“We were traumatized in January. … We are going to get out of here soon,” McCann said as she loaded clothes and other belongings into her car.
Not everyone planned to leave, however.
Even though Ruth Pedersen lives in a mandatory evacuation zone just a few streets away from Romero Canyon creek, the 93-year-old said she planned to stay at home with her cat.
“I feel comfortable at home, and I don’t think anything will happen,” Pedersen told a reporter Thursday afternoon. “I didn’t evacuate in January, and I was fine.”
As she spoke, her son, John Pedersen, piled sandbags near the front lawn. “It’s a calculated risk,” he said.
According to the NWS, snow levels in Southern California could be between 4,500 and 5,500 feet by late Friday. Los Angeles County mountains could get up to a foot of snow above 7,000 feet and up to 18 inches at resort levels. In Ventura County, the mountains are expected to get half that amount, and Santa Barbara County mountains are expected to get even less.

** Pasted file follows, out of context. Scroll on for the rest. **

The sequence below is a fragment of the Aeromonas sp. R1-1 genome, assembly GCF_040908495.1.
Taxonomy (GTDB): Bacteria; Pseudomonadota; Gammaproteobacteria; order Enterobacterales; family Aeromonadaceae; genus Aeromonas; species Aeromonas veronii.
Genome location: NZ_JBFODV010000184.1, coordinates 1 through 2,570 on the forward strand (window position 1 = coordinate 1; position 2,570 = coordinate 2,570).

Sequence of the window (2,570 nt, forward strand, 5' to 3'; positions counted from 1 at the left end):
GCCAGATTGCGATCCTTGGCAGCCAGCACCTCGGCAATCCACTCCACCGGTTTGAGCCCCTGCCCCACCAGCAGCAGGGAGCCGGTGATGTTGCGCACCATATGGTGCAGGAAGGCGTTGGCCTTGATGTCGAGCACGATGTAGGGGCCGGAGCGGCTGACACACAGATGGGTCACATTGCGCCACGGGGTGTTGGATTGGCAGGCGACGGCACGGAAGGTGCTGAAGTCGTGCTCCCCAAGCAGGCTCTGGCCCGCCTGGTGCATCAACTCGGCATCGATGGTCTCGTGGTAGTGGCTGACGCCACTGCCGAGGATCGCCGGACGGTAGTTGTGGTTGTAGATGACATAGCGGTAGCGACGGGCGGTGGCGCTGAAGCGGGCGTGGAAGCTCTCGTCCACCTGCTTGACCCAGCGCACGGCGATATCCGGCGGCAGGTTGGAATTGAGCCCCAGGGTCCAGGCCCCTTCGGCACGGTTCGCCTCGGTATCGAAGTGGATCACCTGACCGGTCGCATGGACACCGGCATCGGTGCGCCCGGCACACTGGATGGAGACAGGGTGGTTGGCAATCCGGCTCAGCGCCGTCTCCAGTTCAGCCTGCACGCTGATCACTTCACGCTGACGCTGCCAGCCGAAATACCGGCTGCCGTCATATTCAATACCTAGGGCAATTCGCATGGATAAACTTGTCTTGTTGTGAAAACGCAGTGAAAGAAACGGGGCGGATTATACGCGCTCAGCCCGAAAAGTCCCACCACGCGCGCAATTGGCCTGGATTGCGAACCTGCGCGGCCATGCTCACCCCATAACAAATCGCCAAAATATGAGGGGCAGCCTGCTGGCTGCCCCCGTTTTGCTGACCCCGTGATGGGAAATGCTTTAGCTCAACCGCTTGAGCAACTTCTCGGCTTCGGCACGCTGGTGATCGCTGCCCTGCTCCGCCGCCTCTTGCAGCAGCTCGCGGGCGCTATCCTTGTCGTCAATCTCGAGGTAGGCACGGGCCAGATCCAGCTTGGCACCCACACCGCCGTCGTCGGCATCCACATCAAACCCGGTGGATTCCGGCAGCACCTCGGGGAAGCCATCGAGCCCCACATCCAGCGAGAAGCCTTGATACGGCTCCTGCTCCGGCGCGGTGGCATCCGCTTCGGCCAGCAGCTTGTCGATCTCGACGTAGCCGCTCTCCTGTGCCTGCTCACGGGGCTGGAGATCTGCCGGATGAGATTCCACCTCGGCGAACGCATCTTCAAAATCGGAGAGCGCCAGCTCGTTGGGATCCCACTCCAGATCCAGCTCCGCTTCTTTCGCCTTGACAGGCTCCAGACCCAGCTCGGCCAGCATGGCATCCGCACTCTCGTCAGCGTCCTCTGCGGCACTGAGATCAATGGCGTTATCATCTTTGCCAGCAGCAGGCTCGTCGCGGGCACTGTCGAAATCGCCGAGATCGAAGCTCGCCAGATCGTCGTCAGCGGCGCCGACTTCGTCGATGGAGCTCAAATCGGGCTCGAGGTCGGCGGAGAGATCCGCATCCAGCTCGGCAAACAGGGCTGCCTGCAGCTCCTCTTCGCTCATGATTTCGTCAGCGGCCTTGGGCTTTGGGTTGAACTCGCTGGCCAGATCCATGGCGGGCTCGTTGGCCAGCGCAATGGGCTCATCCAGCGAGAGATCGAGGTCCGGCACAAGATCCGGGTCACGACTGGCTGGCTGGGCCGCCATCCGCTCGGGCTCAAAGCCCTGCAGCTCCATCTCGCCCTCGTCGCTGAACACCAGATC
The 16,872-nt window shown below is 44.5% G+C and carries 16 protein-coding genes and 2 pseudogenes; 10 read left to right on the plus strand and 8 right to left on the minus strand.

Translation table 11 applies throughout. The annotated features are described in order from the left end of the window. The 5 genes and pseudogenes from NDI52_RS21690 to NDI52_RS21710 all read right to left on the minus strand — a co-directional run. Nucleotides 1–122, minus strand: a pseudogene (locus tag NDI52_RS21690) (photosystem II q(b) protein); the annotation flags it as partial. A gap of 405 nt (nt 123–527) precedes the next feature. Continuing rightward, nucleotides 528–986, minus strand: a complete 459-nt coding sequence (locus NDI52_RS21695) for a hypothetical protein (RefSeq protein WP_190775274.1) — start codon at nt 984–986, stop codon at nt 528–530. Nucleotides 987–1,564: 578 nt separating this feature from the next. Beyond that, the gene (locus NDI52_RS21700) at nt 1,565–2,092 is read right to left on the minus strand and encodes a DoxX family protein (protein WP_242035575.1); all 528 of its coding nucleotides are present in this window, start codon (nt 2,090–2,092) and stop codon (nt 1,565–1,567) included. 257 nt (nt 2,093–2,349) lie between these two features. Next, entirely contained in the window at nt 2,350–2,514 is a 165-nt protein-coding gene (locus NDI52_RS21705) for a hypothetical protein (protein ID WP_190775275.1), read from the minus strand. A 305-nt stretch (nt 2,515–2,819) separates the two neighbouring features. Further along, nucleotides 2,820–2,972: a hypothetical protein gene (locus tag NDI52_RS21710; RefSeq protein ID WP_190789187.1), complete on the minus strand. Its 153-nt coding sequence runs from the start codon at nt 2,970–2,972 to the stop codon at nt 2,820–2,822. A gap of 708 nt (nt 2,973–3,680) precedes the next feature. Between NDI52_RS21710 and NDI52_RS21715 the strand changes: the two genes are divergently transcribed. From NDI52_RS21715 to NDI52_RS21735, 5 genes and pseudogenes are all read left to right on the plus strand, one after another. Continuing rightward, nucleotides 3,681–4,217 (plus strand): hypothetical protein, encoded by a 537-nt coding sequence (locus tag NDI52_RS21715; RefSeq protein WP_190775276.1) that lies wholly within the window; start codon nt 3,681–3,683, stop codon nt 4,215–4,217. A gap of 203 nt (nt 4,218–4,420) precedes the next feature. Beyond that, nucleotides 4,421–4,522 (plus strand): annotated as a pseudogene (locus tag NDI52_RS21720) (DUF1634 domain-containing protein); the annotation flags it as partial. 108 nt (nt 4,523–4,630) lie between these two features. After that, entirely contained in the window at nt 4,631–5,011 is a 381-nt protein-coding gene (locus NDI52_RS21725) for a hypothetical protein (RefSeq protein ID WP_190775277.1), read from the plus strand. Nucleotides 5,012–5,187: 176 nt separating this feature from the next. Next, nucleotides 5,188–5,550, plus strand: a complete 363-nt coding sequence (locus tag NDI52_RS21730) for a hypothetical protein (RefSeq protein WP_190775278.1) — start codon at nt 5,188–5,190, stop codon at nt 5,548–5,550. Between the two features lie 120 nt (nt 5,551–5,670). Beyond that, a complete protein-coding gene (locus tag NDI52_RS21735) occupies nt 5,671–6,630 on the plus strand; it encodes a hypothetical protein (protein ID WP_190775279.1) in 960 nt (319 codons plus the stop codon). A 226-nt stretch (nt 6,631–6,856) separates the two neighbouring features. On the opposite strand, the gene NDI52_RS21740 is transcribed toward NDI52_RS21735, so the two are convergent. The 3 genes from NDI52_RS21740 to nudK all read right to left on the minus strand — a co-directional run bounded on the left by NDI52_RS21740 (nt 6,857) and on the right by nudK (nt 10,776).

It’s a different story entirely in Northern California, where several feet of snow is expected in the mountains over the next few days in what the weather service has called the largest storm of the year.
Much of the Sierra Nevada range is under a blizzard warning from Thursday morning through Friday morning, with whiteout conditions and dangerous wind chills expected. Forecasters are anticipating snow accumulation of up to 6 feet.
“Even a short walk could be deadly in these conditions,” the National Weather Service in Reno said in a tweet. Drivers on about 50 miles of Interstate 80 near Lake Tahoe — as well as numerous other roadways through the Plumas, Tahoe and Eldorado national forests — were required to have tire chains or snow tires Thursday morning.
The Sierra Avalanche Center has issued an avalanche warning for much of central Sierra Nevada through 7 a.m. Friday, rating the danger level a 4 on a 1-5 scale.
2:45 p.m.: This article was updated with comments from resident Ingrid McCann.
1:50 p.m.: This article was updated with comments from resident Ruth Pedersen.
11:35 a.m.: This article was updated with comments from Santa Barbara County Sheriff Bill Brown.
11:10 a.m.: This article was updated with the issuance of an evacuation order for Montecito and other coastal areas.
10:30 a.m.: This article was updated with comments from Montecito resident Laura Bautista.
This article was originally published at 9:35 a.m.